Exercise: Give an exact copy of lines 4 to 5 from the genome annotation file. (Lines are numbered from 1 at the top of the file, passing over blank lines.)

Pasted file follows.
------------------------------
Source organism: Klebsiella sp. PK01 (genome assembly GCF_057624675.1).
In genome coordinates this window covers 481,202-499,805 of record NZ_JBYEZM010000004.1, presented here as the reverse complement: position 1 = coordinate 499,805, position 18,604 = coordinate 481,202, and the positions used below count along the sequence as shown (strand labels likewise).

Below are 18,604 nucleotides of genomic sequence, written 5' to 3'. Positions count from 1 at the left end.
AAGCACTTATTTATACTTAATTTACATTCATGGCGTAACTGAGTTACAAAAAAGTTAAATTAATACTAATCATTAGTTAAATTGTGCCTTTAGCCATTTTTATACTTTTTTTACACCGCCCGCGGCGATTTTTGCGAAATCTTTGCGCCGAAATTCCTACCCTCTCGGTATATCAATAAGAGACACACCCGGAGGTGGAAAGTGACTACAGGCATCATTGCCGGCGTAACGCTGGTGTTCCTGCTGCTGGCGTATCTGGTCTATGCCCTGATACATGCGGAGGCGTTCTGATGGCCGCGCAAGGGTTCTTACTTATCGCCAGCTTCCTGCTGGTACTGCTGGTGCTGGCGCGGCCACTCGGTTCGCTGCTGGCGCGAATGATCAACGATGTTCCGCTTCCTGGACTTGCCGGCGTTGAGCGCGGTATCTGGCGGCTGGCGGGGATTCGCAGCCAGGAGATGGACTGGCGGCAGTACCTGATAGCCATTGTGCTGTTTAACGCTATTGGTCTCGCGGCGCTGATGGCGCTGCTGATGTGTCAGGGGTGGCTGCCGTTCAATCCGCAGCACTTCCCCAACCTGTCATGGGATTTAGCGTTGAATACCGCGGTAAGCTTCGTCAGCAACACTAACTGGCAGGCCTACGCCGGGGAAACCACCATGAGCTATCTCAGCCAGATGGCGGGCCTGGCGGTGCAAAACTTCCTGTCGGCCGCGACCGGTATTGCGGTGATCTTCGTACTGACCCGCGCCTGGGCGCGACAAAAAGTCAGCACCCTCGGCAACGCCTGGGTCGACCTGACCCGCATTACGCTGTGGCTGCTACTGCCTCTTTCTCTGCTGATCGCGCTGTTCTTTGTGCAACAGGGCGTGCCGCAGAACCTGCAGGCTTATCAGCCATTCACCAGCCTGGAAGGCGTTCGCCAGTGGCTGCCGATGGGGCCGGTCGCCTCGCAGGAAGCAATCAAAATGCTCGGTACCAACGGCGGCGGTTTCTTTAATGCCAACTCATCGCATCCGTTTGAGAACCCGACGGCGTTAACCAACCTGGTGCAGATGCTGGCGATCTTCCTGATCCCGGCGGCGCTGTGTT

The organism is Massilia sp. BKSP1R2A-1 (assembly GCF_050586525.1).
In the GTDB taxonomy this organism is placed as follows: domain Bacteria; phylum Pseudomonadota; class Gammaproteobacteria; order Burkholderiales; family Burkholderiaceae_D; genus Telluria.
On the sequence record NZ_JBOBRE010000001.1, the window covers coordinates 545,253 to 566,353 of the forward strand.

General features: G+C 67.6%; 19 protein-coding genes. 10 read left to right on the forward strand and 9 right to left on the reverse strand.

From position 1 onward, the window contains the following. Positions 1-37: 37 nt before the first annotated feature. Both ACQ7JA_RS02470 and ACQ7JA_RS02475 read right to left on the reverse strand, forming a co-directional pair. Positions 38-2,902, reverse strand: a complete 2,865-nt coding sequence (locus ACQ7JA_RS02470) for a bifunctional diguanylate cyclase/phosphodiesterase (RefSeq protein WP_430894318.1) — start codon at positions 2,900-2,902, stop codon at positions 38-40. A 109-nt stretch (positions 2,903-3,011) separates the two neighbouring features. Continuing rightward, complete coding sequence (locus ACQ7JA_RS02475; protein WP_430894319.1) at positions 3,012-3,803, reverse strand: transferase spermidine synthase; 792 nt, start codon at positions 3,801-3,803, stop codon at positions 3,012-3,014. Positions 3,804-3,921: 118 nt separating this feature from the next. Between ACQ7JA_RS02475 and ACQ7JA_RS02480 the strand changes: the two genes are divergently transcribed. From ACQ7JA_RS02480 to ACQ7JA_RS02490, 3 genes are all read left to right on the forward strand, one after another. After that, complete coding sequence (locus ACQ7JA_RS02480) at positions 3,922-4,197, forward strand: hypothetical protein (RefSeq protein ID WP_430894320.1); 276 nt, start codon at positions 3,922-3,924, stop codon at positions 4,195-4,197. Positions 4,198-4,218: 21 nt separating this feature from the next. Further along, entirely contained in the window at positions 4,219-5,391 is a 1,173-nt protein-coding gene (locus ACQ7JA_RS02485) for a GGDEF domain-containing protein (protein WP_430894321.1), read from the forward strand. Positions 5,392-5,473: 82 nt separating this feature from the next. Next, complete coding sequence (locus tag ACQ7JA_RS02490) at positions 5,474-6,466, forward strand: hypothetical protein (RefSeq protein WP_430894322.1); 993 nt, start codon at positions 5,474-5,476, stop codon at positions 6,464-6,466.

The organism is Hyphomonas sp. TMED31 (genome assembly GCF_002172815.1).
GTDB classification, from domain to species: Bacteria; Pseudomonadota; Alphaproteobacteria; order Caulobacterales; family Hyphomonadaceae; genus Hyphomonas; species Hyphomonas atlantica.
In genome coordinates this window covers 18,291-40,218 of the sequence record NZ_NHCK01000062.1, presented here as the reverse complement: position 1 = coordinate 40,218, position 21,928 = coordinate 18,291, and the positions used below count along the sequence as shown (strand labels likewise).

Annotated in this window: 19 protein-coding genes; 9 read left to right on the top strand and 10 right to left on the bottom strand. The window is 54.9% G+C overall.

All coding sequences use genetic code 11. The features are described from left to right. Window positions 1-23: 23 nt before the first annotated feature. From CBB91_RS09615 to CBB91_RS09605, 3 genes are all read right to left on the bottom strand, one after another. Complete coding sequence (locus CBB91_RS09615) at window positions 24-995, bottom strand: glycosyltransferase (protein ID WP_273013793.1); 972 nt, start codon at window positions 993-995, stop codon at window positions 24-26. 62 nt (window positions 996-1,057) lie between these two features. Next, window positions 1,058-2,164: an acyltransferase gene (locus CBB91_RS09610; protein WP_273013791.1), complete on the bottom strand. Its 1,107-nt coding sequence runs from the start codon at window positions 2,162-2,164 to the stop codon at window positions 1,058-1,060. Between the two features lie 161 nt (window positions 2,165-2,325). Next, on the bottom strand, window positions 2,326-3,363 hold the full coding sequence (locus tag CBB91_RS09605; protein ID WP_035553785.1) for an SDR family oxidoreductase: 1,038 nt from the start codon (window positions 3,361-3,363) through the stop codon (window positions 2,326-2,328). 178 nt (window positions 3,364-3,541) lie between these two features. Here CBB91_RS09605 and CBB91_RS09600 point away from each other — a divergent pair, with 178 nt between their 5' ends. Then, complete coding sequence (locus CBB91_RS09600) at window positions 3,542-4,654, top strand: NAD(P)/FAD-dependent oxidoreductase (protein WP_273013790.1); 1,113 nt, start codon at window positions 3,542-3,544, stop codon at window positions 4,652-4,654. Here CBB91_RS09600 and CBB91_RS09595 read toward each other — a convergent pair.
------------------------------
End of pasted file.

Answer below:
AAGCACTTATTTATACTTAATTTACATTCATGGCGTAACTGAGTTACAAAAAAGTTAAATTAATACTAATCATTAGTTAAATTGTGCCTTTAGCCATTTTTATACTTTTTTTACACCGCCCGCGGCGATTTTTGCGAAATCTTTGCGCCGAAATTCCTACCCTCTCGGTATATCAATAAGAGACACACCCGGAGGTGGAAAGTGACTACAGGCATCATTGCCGGCGTAACGCTGGTGTTCCTGCTGCTGGCGTATCTGGTCTATGCCCTGATACATGCGGAGGCGTTCTGATGGCCGCGCAAGGGTTCTTACTTATCGCCAGCTTCCTGCTGGTACTGCTGGTGCTGGCGCGGCCACTCGGTTCGCTGCTGGCGCGAATGATCAACGATGTTCCGCTTCCTGGACTTGCCGGCGTTGAGCGCGGTATCTGGCGGCTGGCGGGGATTCGCAGCCAGGAGATGGACTGGCGGCAGTACCTGATAGCCATTGTGCTGTTTAACGCTATTGGTCTCGCGGCGCTGATGGCGCTGCTGATGTGTCAGGGGTGGCTGCCGTTCAATCCGCAGCACTTCCCCAACCTGTCATGGGATTTAGCGTTGAATACCGCGGTAAGCTTCGTCAGCAACACTAACTGGCAGGCCTACGCCGGGGAAACCACCATGAGCTATCTCAGCCAGATGGCGGGCCTGGCGGTGCAAAACTTCCTGTCGGCCGCGACCGGTATTGCGGTGATCTTCGTACTGACCCGCGCCTGGGCGCGACAAAAAGTCAGCACCCTCGGCAACGCCTGGGTCGACCTGACCCGCATTACGCTGTGGCTGCTACTGCCTCTTTCTCTGCTGATCGCGCTGTTCTTTGTGCAACAGGGCGTGCCGCAGAACCTGCAGGCTTATCAGCCATTCACCAGCCTGGAAGGCGTTCGCCAGTGGCTGCCGATGGGGCCGGTCGCCTCGCAGGAAGCAATCAAAATGCTCGGTACCAACGGCGGCGGTTTCTTTAATGCCAACTCATCGCATCCGTTTGAGAACCCGACGGCGTTAACCAACCTGGTGCAGATGCTGGCGATCTTCCTGATCCCGGCGGCGCTGTGTT

The organism is Massilia sp. BKSP1R2A-1 (assembly GCF_050586525.1).